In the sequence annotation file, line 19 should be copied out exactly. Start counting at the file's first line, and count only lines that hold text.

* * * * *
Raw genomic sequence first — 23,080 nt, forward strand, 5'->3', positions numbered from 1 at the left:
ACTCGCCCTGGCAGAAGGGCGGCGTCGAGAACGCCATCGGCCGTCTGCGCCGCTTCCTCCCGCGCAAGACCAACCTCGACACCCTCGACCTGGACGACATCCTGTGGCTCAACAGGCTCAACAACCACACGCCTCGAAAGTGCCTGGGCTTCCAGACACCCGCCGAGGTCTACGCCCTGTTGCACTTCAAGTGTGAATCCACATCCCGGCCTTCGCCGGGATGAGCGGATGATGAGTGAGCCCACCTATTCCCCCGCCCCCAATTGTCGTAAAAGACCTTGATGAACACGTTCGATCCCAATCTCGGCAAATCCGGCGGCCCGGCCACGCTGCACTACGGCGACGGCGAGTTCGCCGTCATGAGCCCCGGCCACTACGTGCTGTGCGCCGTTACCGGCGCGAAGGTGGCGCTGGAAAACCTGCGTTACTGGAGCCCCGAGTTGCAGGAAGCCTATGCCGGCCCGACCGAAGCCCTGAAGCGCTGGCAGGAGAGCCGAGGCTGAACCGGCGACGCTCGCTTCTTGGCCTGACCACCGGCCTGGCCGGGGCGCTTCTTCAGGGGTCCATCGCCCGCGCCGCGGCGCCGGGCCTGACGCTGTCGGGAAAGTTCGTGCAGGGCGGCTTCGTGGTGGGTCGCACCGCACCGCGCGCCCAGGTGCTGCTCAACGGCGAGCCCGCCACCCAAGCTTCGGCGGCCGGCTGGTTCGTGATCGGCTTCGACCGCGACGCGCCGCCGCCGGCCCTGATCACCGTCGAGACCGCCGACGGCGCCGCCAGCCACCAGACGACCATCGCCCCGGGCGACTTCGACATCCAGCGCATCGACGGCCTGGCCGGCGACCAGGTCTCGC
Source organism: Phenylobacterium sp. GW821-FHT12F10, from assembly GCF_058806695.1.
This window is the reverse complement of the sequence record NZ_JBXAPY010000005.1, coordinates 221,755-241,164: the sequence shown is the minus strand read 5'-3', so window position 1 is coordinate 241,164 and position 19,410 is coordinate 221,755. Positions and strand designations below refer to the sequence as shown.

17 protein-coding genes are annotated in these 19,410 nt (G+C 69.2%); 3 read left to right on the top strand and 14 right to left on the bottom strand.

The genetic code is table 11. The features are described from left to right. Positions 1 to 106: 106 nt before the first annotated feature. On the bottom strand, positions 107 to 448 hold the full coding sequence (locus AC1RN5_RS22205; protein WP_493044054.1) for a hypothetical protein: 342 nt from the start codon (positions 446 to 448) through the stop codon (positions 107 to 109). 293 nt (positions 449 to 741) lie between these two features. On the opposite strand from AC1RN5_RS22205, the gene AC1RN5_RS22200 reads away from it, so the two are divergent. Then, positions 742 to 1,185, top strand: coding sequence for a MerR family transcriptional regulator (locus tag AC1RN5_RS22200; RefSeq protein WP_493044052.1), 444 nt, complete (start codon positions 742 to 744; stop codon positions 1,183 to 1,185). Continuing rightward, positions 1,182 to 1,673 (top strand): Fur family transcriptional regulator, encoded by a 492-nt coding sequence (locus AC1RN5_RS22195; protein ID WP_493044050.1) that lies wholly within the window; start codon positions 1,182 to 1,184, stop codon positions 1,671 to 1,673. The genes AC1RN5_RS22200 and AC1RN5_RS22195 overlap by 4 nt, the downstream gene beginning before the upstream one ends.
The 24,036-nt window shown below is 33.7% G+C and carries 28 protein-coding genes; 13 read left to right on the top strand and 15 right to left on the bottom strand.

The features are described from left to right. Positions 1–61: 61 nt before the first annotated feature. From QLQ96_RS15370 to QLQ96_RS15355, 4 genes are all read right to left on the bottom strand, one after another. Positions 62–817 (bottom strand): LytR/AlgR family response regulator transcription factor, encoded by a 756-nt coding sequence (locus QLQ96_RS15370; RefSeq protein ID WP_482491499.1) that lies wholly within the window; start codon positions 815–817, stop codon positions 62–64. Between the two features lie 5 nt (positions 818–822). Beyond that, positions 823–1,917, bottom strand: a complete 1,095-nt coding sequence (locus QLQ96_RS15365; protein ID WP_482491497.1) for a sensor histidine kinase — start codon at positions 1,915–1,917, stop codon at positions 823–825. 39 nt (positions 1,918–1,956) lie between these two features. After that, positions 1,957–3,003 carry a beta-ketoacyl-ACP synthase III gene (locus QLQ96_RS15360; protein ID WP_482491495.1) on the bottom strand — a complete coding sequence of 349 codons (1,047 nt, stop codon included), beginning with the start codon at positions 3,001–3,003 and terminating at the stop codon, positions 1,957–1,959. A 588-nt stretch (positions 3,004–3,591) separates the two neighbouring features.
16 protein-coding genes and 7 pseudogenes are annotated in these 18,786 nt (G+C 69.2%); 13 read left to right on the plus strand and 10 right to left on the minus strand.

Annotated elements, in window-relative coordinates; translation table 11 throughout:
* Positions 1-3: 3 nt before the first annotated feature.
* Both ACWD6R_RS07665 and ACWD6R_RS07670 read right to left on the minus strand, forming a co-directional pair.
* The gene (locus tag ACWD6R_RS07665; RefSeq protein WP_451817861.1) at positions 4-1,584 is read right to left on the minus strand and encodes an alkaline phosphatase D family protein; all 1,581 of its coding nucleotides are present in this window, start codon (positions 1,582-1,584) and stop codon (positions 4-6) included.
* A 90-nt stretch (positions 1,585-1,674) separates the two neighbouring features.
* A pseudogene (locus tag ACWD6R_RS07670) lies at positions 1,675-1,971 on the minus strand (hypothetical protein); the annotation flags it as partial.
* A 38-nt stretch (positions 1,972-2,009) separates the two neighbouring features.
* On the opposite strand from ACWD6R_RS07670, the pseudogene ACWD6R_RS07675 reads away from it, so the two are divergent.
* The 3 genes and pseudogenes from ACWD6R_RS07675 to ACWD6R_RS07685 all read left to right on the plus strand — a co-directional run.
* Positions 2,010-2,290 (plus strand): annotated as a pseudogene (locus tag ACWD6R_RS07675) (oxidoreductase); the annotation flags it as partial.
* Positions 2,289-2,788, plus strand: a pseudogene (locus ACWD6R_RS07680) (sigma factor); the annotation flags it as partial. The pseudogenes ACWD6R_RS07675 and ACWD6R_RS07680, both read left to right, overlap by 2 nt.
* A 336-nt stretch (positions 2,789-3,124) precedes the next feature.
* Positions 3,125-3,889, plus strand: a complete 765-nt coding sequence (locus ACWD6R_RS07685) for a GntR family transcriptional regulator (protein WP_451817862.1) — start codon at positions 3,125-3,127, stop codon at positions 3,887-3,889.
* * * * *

* Positions 2,010-2,290 (plus strand): annotated as a pseudogene (locus tag ACWD6R_RS07675) (oxidoreductase); the annotation flags it as partial.